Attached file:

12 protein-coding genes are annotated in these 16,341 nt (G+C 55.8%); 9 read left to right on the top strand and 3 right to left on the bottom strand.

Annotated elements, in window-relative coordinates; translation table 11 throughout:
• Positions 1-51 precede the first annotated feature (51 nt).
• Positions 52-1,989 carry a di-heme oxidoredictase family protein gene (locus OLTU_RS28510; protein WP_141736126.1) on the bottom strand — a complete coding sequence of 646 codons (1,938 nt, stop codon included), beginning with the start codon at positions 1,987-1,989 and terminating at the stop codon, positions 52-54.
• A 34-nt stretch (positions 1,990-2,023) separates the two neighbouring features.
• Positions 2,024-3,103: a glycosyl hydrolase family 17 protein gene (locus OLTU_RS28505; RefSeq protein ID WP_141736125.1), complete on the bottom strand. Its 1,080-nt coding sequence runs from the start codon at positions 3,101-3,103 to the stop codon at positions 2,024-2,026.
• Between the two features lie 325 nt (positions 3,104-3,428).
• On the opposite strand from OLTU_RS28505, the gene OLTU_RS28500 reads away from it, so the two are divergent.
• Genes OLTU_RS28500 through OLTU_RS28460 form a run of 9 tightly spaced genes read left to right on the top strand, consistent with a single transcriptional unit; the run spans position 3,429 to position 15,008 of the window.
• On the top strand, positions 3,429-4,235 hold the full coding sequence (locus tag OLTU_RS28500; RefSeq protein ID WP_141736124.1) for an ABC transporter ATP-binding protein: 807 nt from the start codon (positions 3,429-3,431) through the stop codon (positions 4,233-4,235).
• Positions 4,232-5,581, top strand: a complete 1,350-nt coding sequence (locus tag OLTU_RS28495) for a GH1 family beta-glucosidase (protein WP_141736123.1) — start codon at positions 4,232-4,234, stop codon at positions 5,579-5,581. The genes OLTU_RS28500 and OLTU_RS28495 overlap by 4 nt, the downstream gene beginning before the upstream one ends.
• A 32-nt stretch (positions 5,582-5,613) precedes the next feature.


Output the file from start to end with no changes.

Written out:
12 protein-coding genes are annotated in these 16,341 nt (G+C 55.8%); 9 read left to right on the top strand and 3 right to left on the bottom strand.

Annotated elements, in window-relative coordinates; translation table 11 throughout:
• Positions 1-51 precede the first annotated feature (51 nt).
• Positions 52-1,989 carry a di-heme oxidoredictase family protein gene (locus OLTU_RS28510; protein WP_141736126.1) on the bottom strand — a complete coding sequence of 646 codons (1,938 nt, stop codon included), beginning with the start codon at positions 1,987-1,989 and terminating at the stop codon, positions 52-54.
• A 34-nt stretch (positions 1,990-2,023) separates the two neighbouring features.
• Positions 2,024-3,103: a glycosyl hydrolase family 17 protein gene (locus OLTU_RS28505; RefSeq protein ID WP_141736125.1), complete on the bottom strand. Its 1,080-nt coding sequence runs from the start codon at positions 3,101-3,103 to the stop codon at positions 2,024-2,026.
• Between the two features lie 325 nt (positions 3,104-3,428).
• On the opposite strand from OLTU_RS28505, the gene OLTU_RS28500 reads away from it, so the two are divergent.
• Genes OLTU_RS28500 through OLTU_RS28460 form a run of 9 tightly spaced genes read left to right on the top strand, consistent with a single transcriptional unit; the run spans position 3,429 to position 15,008 of the window.
• On the top strand, positions 3,429-4,235 hold the full coding sequence (locus tag OLTU_RS28500; RefSeq protein ID WP_141736124.1) for an ABC transporter ATP-binding protein: 807 nt from the start codon (positions 3,429-3,431) through the stop codon (positions 4,233-4,235).
• Positions 4,232-5,581, top strand: a complete 1,350-nt coding sequence (locus tag OLTU_RS28495) for a GH1 family beta-glucosidase (protein WP_141736123.1) — start codon at positions 4,232-4,234, stop codon at positions 5,579-5,581. The genes OLTU_RS28500 and OLTU_RS28495 overlap by 4 nt, the downstream gene beginning before the upstream one ends.
• A 32-nt stretch (positions 5,582-5,613) precedes the next feature.